Cretan-Minoan women's hairstyles

Minoan women wore clothes with a fairly complex cut: bell-shaped skirts with many horizontal ruffles, capes, resembling fitted sweaters, aprons, dresses cut from a single piece of cloth. Such fashion is typologically closer to Sumerian-Akkadian and Babylonian samples, known to science from images of approximately the same historical period, for example, Inanna (Ishtar) quite often appears in similar multi-layered pleated garments.

Most likely, the variant of women's dress, captured on the statuettes of the "Snake Goddesses" image, belongs to a slightly more ancient Minoan period, or is purely ritual, since we more often come across images of skirts with transverse stripes of several wedges expanding downwards, as in frescoes from Akrotiri.

Cretan-Minoan woman. Mid-2nd millennium BC
Cretan-Minoan woman. Mid-2nd millennium BC
Cretan-Minoan woman. Mid-2nd millennium BC

The depiction of men strongly contrasts with women. They are much less in number, the skin is depicted darker than that of women, the amount of clothing is much less, and its color palette is scanty. The figures of men are slim, elongated, with wide shoulders and a thin waist. Long hair falls on the shoulders, and beards and even stubble on the face are absent. Loincloths remotely resemble the Egyptian shenti. Sometimes the loincloth is shorter at the front and falls down in the form of a wedge at the back, but on the frescoes from Knossos, models similar to skirts with an elongated front edge are also depicted. In the "Prince of Lilies" fresco, the left leg of the young man is bare, and the right one is covered at the top of the loincloth structure.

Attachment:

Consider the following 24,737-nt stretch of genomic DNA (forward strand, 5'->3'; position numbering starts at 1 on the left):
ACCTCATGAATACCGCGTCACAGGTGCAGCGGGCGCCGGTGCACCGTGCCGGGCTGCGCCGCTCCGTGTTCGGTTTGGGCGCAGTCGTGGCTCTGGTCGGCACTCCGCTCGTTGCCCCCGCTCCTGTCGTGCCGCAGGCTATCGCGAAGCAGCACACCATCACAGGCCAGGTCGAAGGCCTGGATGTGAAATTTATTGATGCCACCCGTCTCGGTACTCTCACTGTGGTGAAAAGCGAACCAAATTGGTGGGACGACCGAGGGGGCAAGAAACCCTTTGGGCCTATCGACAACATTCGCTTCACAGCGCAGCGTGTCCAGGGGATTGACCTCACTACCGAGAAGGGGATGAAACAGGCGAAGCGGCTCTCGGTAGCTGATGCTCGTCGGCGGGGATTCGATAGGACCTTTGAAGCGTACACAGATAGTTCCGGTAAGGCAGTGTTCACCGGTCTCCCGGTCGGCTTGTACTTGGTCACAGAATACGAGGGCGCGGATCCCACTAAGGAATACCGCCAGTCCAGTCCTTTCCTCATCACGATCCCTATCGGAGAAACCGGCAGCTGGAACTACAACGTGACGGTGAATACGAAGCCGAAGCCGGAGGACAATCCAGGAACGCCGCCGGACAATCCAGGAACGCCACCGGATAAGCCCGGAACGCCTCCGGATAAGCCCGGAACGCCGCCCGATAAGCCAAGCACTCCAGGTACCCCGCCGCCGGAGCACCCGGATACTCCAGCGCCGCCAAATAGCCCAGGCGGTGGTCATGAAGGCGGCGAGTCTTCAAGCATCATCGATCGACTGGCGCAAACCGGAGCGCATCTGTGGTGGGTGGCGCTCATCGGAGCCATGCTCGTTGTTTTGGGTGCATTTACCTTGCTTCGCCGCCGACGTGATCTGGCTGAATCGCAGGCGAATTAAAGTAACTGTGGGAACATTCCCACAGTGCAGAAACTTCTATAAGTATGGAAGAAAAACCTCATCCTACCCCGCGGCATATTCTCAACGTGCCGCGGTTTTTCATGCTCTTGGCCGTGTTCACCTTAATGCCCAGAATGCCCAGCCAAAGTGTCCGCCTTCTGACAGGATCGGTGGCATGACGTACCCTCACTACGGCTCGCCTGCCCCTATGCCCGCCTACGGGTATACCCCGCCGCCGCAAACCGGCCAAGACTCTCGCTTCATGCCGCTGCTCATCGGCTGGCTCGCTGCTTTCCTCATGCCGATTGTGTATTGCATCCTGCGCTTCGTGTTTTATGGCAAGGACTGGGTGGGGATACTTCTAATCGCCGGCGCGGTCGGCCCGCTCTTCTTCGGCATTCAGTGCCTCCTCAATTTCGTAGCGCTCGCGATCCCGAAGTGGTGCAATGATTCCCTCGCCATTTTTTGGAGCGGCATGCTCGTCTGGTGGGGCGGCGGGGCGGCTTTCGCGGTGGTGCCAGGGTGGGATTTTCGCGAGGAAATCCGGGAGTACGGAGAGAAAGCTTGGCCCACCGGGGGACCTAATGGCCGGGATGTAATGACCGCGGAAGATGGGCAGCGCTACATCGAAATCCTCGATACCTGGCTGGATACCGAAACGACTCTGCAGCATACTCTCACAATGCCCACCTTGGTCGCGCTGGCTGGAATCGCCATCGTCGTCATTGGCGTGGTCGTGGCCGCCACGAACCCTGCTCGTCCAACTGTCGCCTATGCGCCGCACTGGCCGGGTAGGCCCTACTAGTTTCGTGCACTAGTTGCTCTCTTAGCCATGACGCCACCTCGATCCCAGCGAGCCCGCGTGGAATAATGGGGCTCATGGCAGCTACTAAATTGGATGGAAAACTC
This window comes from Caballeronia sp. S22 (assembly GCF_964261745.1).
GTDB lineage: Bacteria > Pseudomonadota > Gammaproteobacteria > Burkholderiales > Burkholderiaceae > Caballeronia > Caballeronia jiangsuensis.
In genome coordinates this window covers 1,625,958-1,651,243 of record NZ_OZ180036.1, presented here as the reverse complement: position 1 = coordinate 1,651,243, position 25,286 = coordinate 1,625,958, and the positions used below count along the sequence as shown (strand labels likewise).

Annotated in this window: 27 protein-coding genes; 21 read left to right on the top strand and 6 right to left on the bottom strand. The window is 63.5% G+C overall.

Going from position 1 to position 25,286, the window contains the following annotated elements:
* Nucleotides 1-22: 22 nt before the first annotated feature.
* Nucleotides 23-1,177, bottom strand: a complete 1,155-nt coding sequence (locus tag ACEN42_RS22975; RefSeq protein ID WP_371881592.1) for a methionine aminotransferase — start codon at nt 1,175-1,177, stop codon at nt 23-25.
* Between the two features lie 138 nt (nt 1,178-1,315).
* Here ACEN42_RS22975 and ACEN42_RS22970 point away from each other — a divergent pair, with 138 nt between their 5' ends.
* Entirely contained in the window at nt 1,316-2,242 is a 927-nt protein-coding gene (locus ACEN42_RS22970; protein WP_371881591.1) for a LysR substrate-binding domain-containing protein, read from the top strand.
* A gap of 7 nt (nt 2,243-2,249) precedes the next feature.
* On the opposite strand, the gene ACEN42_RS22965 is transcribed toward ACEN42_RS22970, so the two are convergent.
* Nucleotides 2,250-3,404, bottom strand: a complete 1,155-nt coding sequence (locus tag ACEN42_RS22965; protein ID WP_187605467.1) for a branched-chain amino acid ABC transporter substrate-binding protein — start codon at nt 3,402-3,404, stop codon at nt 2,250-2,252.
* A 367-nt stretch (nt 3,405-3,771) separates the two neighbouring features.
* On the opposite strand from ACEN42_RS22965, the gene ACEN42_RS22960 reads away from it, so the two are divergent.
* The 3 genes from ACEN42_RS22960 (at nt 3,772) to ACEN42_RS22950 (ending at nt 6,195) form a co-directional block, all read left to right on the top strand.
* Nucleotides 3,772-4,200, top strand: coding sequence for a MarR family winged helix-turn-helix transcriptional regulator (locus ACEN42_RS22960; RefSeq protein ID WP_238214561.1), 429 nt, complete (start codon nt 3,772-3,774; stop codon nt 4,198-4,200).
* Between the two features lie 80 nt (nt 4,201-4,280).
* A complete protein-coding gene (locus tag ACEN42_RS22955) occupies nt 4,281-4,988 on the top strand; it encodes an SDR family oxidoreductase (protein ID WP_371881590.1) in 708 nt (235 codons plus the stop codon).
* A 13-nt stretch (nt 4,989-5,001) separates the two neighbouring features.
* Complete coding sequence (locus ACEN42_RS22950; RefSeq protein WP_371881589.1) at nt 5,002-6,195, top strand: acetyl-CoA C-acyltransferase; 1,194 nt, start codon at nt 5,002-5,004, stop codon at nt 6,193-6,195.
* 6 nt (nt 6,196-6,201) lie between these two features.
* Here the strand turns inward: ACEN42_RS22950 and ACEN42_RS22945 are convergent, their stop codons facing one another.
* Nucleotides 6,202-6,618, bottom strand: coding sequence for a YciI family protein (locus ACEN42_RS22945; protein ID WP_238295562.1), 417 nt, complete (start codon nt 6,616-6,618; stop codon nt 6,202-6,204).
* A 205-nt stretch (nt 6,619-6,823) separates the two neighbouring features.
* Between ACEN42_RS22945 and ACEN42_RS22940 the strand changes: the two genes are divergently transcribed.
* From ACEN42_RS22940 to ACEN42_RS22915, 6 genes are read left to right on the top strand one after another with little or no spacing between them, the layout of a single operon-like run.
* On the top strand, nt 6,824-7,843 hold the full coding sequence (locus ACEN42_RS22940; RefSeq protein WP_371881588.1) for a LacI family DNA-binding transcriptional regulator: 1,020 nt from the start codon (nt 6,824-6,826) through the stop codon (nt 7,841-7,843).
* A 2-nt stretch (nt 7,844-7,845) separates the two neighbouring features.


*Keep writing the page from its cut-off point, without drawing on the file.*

Cretan-Minoan male. Mid-2nd millennium BC
Young man among the lilies, "Priest-King". Relief painted in fresco technique, height 2.2 m. Knossos, 1600 BC
Cretan-Minoan men. Mid-2nd millennium BC


Currently, the reconstruction of the Cretan-Minoan civilization is complicated due to the non-preserved fabric finds, as well as the traditionally exposed breast in women's sets. It is also assumed that in reality, the shades of skin in women and men did not differ much, and the depiction of men with darker skin was of an artistic-symbolic nature.

Cretan-Minoan woman. Reconstruction
Cretan-Minoan woman. Reconstruction

Related topics

Ancient Greece, Achaean states in the 2nd millennium BC


1. History of Ancient Greece/ Edited by V. I. Kuzishchin.Moscow: Vyssh. shk., 2003, 399 p. (in Russian)

2. Sergeev V. S. Istoriya Drevnoi Greksii [History of Ancient Greece] St. Petersburg: Poligon Publ., 2002, 801 p .


"Saffron Collector" XVII-XVI centuries BC Archaeological Museum of Heraklion
"Ladies in blue" XVI century BC Archaeological Museum of Heraklion
"Parisian woman" of the XVI-XV centuries BC Archaeological Museum of Heraklion